Agency: National Aeronautics and Space Administration | Branch: | Program: SBIR | Phase: Phase II | Award Amount: 749.95K | Year: 2015
Both vehicle automation systems and human pilots rely heavily on sensor feedback to safely control aircraft. The loss of reliable information for even a single state feedback signal can initiate a chain of events that leads to an accident. On small aircraft, hardware redundancy is often impractical and the failure of a single physical sensor could be the triggering event that leads to an accident. On commercial transport aircraft sensor hardware redundancy is common, but the potential for common-mode failures means sensor failures are still an important consideration. In many cases, there is adequate information available to accurately estimate the true value of a parameter even if the sensor or sensors that directly measure the parameter have failed. In the best case, a human pilot can exploit the available information to successfully fly the vehicle after a sensor failure, but it is a high workload task. In many cases, lack of situational awareness and poor manual piloting skills create a situation in which the human pilot cannot safely handle the failure. Similarly, many automation systems are unable to safely cope with failures. The proposed research will build on the successful phase one proof-of-concept demonstration to develop a virtual sensor redundancy system that identifies and isolates faulted sensors, and fuses information from healthy sensors and vehicle dynamics models (including arbitrary nonlinear models) to estimate correct outputs for faulted sensors. The research will also develop the Virtual Sensor Toolkit, a software tool that supports the entire lifecycle of virtual sensor development and deployment from requirements development to testing and design updates. Barron Associates has partnered with commercial unmanned air system producers to advance the TRL of the technology through an aggressive Phase II development and testing effort that prepares the team for flight tests immediately following Phase II.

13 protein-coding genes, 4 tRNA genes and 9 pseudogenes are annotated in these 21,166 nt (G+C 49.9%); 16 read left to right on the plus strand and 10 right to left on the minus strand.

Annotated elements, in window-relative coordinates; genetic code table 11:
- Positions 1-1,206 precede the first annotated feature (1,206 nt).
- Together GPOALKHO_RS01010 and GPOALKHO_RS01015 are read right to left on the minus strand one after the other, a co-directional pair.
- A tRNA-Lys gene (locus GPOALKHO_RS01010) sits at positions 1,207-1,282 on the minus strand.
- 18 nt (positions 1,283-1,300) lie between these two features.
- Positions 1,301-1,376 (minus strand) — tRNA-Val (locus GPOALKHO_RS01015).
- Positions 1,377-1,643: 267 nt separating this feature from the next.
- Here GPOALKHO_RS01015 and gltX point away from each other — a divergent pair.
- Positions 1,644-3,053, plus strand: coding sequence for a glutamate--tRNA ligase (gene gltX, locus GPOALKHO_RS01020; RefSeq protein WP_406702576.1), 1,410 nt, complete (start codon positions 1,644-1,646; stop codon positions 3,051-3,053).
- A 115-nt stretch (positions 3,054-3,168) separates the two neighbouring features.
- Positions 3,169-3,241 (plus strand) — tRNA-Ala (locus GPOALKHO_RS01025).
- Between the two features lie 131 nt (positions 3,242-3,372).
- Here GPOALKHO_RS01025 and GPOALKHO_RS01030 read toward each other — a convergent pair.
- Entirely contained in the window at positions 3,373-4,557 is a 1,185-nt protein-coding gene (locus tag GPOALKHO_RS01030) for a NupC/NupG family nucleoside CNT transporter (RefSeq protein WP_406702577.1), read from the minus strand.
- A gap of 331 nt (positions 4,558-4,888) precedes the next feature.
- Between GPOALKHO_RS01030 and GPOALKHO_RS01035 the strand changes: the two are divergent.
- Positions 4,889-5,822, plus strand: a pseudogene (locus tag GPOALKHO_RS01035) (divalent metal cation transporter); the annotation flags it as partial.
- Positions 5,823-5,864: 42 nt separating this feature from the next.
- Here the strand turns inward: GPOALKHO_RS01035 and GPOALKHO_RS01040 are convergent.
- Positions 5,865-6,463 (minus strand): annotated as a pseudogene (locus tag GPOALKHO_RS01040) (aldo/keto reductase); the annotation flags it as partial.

Agency: Department of Defense | Branch: Defense Advanced Research Projects Agency | Program: SBIR | Phase: Phase II | Award Amount: 1.50M | Year: 2015
Barron Associates proposes to develop, validate, and demonstrate a cohesive set of probabilistic extensions for the model-based programming environment Simulink, developed by The MathWorks, Inc. These extensions will allow developers to model random variables, vectors, and matrices, as well as both discrete and continuous random processes as first-class objects within the Simulink language. Barron Associates will also develop extensions that developers can use to process those random quantities within standard machine learning, signal processing, and feedback control algorithms. These capabilities will be demonstrated in the context of autonomous sensor processing and UAS control. They will be commercialized in the form of a Simulink block library that brings probabilistic programming constructs to a large and commercially active model-based development community.
Agency: Department of Health and Human Services | Branch: National Institutes of Health | Program: SBIR | Phase: Phase II | Award Amount: 1.40M | Year: 2015